Unless you’re a water-polo player, the “egg-beater” technique may mean little to you.
But new research from the University of Otago has found it may be the most effective skill you can learn to prevent drowning.
Dr. Tina van Duijn, from the University’s School of Physical Education, Sport and Exercise Sciences, says it is important during an emergency to be able to perform a movement in the water that is economic—both energetically and cognitively.
“You should still be able to perform it while in panic, or while assessing the environment, making decisions, or even alerting people who might be able to help you.”
Her new research “A Multidisciplinary Comparison of Different Techniques Among Skilled Water Treaders,” funded by the Swiss National Science Foundation, is the first step in identifying what pattern of water treading is best to prevent drowning.
The study involved monitoring the physical and cognitive demands of four common treading techniques on 21 people experienced in water treading, who were chosen to ensure that all the techniques were performed correctly.
Those techniques are: “running” in the water, “flutter kick” with hands sculling, “upright breaststroke” and the “egg-beater,” where the legs alternate breaststroke kicks.
The swimmers were asked to perform the four techniques for three minutes each in a swimming flume while their oxygen intake and carbon dioxide production, as well as their heart rate, were monitored.
Cognitive effects were assessed through a test during the first minute of treading, where participants had to verbally respond to cues presented on a screen.
It was the “egg-beater” technique, closely followed by the “upright breaststroke,” that came out on top.
Dr. van Duijn says a potential reason for the “egg -beater” being the most economic could be because a different physical force is generated when performing sculling movements, compared to kicking and pushing movements.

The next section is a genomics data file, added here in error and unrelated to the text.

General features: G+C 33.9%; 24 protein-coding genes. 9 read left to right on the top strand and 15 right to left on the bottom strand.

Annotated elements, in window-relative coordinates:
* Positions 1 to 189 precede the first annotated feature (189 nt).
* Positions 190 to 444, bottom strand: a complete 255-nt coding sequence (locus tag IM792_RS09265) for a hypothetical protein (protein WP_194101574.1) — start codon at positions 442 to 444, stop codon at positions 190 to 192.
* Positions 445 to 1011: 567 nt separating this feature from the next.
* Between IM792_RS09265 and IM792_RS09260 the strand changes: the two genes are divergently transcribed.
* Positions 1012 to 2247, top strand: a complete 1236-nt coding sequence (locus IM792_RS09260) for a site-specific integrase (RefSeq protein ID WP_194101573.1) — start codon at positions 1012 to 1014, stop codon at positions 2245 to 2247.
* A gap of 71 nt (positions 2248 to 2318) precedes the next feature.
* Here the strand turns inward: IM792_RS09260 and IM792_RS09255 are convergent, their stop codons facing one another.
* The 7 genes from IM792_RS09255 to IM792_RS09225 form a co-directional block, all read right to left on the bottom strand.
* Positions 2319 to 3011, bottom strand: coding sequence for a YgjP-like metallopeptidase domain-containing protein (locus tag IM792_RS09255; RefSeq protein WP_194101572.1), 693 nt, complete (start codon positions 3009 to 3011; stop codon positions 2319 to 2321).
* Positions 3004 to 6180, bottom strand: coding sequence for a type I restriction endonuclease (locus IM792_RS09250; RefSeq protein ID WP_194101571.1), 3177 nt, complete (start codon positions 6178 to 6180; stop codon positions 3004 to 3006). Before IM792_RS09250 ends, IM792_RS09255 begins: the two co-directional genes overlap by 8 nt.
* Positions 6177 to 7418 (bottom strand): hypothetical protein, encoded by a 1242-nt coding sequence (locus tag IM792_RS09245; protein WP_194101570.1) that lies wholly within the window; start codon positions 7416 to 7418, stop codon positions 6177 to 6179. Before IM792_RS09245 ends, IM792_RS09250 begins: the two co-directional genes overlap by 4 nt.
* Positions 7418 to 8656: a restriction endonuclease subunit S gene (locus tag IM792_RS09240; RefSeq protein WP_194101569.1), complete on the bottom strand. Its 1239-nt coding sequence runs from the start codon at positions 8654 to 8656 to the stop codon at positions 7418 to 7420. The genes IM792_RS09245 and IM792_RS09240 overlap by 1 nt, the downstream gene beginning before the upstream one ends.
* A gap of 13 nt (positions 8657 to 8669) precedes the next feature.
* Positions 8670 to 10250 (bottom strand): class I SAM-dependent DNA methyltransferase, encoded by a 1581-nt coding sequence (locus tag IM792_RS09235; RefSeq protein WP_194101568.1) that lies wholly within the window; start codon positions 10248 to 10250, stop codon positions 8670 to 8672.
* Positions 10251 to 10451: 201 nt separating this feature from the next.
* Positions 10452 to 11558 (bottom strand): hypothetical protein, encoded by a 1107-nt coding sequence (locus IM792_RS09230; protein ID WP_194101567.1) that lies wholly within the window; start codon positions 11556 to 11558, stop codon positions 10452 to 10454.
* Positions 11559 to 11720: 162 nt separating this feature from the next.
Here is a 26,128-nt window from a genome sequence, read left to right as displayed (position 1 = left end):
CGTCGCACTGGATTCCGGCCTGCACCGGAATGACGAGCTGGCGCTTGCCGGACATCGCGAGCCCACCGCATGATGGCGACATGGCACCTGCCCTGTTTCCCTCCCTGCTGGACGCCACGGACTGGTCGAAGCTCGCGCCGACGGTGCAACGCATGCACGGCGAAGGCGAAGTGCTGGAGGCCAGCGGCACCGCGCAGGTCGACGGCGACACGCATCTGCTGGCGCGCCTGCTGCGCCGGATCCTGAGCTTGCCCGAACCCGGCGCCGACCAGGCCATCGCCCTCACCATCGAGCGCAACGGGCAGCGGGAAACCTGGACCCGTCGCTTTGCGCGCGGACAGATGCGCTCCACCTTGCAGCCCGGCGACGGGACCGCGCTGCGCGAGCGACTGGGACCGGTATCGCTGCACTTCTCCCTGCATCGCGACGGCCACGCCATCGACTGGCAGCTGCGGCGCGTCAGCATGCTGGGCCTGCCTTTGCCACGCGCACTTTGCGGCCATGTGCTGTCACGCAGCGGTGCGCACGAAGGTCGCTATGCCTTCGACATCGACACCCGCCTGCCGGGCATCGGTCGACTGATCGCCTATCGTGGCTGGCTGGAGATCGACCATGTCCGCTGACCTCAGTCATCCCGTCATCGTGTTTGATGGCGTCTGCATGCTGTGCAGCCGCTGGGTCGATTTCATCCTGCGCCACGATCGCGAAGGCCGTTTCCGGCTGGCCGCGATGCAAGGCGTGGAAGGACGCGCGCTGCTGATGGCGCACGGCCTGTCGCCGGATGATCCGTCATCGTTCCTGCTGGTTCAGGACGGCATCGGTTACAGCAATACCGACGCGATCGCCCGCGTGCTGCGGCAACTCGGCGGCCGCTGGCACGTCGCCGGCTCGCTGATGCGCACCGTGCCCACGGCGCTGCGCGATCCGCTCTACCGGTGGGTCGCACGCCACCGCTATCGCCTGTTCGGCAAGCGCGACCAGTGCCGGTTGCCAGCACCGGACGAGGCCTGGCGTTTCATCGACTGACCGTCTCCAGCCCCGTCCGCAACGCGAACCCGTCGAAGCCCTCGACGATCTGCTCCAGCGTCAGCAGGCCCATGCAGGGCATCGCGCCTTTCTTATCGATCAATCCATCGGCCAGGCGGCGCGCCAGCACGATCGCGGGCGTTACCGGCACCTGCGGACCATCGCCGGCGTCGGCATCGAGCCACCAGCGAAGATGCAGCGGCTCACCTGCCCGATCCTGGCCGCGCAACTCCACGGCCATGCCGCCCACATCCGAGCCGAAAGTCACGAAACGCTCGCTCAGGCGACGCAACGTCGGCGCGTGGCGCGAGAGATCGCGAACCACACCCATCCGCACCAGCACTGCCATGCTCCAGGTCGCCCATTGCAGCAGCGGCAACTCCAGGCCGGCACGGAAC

“Continuous sculling movements have no recovery phase and generate a lift force, which tends to be more effective.”
However, it is also for that reason she was surprised to find the “upright breaststroke” technique proved almost as good as the “egg-beater,” despite including a recovery phase.
Dr. van Duijn says it is possible that the combination of synchronous, lateral kicks with sculling hand movements in “upright breaststroke” was sufficiently economic for this task because participants’ hands were not otherwise occupied.
But if someone needed to lift their hands out of water to grab something or signal for help, she suggested the “egg-beater” would likely be the best solution to stay level.
As for the “running” and “flutter-kick” techniques, they were significantly more physically and mentally demanding.
Dr. van Duijn hopes her research will emphasize the importance of teaching water treading techniques that withstand the effects of panic, fatigue and multitasking.
Her study lays the groundwork for future research to establish what the ideal movement to perform in drowning situations is for everyone, and the next step will be to test the techniques on less-experienced swimmers, and in different swimming environments.
“It is often the case that when people are getting caught in rips, or they jump into a lake and it is deeper than they thought, they just kick as fast and as hard as they can.
“Determining which treading water techniques are energetically and cognitively economic is an important first step in approaching evidence-based water safety instruction,” Dr. van Duijn says.